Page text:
491.: ricardo to mcculloch2[Reply to 485.—Answered by 495] - David Ricardo, The Works and Correspondence of David Ricardo, Vol. 9 Letters 1821-1823 
The Works and Correspondence of David Ricardo, ed. Piero Sraffa with the Collaboration of M.H. Dobb (Indianapolis: Liberty Fund, 2005). Vol. 9 Letters 1821-1823.
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ricardo to mcculloch
[Reply to 485.—Answered by 495]
London 19th March 1822
My Dear Sir
I have heard from Mr. Dick this day that he has already sent you the papers with which I entrusted him, and which I concluded he would himself convey to you. It becomes therefore necessary that I should no longer delay telling you that I was very much pleased with your lectures. I was glad to find that the opinions which we both hold, were so ably and clearly expressed, and cannot but anticipate from your efforts their progress and general dissemination.
You go a little farther than I go in estimating the value of commodities by the quantity of labour required to produce them: you appear to admit of no exception or qualification whatever, whereas I am always willing to allow that some of the variations in the relative value of commodities may be referred to causes distinct from the quantity of labour necessary to produce them. If 1000 bricks vary in relative value to a certain quantity of muslin, produced by the aid of valuable machinery, it may be owing to one of two causes: more or less labour may be required to produce one of them; or wages may have risen or fallen generally. With respect to the first being a cause of variation we entirely agree, but you do not appear to admit that although the same quantities of labour shall be respectively employed on the bricks and the muslin that their relative values may vary solely because the value of labour rises or falls, and yet the fact appears to me undeniable. To this second cause I do not attach near so much importance as Mr. Malthus and others but I cannot wholly shut my eyes to it.—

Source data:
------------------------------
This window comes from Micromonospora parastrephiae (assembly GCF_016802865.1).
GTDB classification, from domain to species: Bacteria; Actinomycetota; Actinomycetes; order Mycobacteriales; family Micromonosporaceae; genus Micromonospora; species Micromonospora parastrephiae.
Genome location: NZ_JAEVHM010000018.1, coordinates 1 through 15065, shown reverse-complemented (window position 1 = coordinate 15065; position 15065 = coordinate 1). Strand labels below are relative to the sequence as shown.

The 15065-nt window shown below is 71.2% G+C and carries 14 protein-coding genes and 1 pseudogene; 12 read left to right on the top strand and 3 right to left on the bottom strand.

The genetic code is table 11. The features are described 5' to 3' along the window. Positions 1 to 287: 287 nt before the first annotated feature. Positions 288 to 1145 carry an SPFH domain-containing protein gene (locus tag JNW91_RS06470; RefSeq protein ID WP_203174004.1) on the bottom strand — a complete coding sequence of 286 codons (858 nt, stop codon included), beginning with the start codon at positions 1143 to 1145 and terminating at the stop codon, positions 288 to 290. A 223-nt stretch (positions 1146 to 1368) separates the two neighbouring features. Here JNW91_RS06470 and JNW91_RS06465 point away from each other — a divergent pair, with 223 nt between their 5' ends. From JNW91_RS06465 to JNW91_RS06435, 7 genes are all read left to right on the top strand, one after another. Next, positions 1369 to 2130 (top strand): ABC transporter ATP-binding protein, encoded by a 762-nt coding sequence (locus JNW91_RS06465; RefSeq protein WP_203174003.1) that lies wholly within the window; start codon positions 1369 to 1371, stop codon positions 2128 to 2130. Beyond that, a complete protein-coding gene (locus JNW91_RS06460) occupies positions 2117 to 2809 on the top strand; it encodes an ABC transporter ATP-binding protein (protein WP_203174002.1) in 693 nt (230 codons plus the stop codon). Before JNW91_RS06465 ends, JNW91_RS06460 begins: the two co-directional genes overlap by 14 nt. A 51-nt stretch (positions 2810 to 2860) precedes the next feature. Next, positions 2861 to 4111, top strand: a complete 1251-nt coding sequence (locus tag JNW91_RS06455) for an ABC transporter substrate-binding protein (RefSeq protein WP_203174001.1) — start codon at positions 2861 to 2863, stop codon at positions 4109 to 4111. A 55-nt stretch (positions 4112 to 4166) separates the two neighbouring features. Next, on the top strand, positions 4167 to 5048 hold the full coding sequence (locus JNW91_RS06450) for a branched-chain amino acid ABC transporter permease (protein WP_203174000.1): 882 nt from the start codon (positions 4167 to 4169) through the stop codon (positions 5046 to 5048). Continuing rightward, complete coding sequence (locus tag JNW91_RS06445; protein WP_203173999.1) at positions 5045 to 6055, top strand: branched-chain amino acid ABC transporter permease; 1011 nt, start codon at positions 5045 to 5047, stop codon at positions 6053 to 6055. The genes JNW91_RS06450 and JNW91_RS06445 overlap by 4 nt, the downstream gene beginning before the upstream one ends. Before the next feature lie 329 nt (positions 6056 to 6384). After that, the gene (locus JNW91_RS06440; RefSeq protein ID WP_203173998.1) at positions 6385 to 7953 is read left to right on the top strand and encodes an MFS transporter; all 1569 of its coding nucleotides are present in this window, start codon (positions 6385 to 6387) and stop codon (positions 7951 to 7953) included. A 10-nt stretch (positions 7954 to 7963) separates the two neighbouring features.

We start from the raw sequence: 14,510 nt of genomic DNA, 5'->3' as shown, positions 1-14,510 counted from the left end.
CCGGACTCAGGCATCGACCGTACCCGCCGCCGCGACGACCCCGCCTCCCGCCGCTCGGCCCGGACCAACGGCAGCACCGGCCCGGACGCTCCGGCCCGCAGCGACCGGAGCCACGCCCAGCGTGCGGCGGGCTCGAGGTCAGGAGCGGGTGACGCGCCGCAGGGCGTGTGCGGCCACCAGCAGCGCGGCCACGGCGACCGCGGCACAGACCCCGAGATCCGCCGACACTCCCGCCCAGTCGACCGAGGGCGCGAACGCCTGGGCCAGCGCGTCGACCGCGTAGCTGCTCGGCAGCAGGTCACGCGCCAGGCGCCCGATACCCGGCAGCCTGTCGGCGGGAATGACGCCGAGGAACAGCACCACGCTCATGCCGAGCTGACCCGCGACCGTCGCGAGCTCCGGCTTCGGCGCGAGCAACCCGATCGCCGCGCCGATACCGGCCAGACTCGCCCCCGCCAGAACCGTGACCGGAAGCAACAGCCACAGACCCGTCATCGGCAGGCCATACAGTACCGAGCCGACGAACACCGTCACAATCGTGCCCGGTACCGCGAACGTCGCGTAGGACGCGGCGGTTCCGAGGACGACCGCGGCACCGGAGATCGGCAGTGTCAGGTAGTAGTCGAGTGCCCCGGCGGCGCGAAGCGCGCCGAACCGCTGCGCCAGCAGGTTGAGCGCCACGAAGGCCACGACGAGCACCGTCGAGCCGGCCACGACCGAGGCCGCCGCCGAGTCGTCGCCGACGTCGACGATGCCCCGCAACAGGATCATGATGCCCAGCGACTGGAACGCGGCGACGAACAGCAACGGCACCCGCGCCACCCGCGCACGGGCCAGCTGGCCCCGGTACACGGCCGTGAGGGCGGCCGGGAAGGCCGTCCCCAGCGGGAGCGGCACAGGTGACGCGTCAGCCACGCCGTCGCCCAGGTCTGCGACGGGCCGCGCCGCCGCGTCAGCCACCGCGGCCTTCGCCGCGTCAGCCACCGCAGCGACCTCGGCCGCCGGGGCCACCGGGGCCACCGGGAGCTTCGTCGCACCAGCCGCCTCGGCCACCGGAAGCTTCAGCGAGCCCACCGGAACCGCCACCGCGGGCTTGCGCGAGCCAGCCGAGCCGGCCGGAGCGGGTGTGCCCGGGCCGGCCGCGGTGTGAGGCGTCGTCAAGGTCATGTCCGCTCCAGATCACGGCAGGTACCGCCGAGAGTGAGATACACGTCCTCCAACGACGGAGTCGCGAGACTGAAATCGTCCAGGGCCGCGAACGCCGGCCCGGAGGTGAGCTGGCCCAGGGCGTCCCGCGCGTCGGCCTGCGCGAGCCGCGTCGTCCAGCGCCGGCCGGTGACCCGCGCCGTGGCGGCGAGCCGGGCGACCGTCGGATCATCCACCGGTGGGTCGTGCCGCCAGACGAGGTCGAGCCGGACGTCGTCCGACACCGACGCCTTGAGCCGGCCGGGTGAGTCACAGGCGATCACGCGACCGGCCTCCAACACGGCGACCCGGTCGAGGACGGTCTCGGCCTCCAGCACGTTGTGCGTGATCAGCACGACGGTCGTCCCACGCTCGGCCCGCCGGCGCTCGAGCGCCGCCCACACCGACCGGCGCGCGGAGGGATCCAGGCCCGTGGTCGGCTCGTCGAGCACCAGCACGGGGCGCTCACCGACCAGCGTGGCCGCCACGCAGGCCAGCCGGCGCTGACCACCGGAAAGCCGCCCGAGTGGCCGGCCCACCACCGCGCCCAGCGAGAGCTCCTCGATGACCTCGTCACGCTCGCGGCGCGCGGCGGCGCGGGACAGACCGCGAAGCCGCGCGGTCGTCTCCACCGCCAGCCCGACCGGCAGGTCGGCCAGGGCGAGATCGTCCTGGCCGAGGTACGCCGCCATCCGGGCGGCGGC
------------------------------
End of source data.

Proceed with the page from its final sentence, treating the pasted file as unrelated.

There is another passage in your lecture which I think requires a slight correction; you say “Every produce may be employed to satisfy the wants or to add to the enjoyment of its possessor; or it may be employed as capital and made to reproduce a greater value than itself ”. It may be employed as capital if it be a commodity that can be used in reproduction, or if it can be exchanged for such, but if you produced wine and I produced fine cloth we could neither use them as capital, nor exchange them with each other for commodities which could be used as such.
I was much pleased with your leading article in the Scotsman, which reached me to-day, on the proofs of prosperity; and shall look with interest to the promised article on profits. I have however one remark to make and that is on the observation that profits and wages may both be high. In what medium can they both be high? They may indeed be both paid by an abundance of the quantity of the commodity produced, but then the commodity will be of comparatively low value and profits will be high, if the proportion of the whole quantity produced paid for profits be great—if the proportion be small profits will be low and wages high.
I am glad that The Edinb. Police Bill is likely to be framed to your satisfaction—We should have made a good fight for you.